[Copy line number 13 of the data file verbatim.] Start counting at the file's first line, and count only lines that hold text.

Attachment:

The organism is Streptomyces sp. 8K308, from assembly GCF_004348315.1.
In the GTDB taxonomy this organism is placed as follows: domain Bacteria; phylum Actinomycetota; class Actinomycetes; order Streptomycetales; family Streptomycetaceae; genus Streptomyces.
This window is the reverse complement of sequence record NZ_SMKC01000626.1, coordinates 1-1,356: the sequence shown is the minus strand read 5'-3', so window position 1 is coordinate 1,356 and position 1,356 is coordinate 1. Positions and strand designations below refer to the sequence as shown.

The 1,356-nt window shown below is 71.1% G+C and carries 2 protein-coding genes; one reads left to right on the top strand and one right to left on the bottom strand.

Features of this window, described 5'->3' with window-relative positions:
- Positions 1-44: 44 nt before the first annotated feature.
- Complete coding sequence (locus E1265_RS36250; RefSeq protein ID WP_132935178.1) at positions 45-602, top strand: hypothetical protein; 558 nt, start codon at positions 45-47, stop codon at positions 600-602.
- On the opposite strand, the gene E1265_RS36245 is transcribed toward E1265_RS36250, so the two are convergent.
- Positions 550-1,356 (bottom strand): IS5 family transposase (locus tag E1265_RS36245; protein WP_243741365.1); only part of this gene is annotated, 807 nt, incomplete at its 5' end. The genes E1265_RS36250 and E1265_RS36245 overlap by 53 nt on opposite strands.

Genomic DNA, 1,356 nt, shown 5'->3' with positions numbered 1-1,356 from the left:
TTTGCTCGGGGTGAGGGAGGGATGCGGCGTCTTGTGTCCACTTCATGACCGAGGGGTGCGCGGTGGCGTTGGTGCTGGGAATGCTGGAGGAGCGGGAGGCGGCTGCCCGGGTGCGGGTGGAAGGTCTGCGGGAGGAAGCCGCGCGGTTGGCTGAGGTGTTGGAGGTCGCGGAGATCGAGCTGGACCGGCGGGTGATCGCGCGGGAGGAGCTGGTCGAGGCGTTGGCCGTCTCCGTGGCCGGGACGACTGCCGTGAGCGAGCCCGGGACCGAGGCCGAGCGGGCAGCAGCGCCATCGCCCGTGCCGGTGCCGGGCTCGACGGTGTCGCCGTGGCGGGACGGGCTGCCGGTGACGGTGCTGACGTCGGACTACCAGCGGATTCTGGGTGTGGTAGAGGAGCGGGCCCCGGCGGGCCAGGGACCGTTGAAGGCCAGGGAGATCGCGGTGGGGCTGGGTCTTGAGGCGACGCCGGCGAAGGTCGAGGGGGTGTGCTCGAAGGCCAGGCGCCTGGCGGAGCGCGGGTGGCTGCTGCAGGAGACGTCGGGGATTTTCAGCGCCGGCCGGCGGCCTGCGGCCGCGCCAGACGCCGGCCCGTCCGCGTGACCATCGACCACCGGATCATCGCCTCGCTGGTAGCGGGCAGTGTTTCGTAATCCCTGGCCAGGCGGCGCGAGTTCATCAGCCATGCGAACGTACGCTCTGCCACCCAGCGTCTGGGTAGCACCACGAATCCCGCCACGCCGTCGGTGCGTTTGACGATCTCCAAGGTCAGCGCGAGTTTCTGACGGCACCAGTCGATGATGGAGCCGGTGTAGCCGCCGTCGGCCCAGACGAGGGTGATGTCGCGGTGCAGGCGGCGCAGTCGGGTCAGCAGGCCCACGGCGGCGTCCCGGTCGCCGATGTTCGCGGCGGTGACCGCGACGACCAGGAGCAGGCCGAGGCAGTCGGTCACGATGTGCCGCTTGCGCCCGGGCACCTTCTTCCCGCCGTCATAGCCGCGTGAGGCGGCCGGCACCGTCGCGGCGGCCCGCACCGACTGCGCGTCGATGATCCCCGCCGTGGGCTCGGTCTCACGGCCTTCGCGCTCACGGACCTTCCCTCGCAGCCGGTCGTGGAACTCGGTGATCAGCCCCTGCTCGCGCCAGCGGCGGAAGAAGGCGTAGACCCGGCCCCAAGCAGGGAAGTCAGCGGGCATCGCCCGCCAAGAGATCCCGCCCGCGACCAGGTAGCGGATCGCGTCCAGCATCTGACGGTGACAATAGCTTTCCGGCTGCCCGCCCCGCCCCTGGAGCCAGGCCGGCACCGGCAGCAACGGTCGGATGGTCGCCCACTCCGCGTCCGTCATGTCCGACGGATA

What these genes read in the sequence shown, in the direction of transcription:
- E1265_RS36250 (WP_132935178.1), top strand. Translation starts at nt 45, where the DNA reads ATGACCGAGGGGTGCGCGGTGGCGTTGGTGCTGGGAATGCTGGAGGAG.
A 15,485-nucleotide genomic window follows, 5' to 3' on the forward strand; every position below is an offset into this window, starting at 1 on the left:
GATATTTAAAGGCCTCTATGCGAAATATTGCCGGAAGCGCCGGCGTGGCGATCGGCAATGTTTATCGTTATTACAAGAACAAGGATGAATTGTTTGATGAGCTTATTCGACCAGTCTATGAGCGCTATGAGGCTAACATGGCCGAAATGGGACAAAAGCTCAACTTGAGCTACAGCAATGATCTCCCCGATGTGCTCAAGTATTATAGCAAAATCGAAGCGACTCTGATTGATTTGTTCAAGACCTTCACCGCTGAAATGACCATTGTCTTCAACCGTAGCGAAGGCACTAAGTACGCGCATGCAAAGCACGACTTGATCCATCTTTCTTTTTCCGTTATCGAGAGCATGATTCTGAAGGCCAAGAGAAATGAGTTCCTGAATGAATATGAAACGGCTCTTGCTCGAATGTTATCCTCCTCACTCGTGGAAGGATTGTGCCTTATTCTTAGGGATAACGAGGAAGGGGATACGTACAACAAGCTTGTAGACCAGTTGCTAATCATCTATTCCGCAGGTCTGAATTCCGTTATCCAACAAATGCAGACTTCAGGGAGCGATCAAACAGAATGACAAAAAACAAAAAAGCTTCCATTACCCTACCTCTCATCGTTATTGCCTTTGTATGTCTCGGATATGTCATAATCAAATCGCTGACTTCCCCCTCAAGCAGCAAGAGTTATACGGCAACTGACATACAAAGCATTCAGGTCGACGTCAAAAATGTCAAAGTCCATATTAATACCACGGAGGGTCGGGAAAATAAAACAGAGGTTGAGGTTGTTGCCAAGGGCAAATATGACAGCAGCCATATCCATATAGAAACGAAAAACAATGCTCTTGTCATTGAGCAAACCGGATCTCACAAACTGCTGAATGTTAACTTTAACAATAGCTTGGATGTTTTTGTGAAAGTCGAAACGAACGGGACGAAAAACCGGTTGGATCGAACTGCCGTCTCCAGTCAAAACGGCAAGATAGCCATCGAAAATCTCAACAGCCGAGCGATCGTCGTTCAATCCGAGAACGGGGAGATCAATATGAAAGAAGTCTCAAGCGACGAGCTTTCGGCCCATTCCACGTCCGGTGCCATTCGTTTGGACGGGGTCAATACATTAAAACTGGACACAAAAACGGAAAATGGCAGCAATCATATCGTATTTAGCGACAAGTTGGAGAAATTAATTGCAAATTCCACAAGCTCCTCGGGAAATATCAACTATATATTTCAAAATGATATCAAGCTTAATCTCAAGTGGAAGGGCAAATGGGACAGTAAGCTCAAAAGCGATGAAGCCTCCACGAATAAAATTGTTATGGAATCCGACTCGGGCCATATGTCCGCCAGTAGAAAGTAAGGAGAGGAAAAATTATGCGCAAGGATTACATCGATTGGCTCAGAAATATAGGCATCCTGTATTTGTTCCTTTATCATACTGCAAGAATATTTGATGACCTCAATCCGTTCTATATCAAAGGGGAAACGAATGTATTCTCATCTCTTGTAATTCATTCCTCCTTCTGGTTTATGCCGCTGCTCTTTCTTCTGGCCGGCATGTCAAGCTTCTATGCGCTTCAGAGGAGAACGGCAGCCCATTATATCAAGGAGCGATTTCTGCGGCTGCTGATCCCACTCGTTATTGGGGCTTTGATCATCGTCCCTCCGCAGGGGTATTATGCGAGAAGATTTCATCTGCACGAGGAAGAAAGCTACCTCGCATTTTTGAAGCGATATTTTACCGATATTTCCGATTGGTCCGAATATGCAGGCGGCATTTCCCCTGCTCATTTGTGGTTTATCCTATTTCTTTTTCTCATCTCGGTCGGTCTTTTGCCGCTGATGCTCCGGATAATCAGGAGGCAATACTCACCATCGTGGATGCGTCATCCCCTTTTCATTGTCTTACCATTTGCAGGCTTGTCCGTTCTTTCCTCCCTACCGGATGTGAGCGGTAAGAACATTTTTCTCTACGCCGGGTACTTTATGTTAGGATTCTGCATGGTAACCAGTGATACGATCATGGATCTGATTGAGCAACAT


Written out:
- E1265_RS36250 (WP_132935178.1), top strand. Translation starts at nt 45, where the DNA reads ATGACCGAGGGGTGCGCGGTGGCGTTGGTGCTGGGAATGCTGGAGGAG.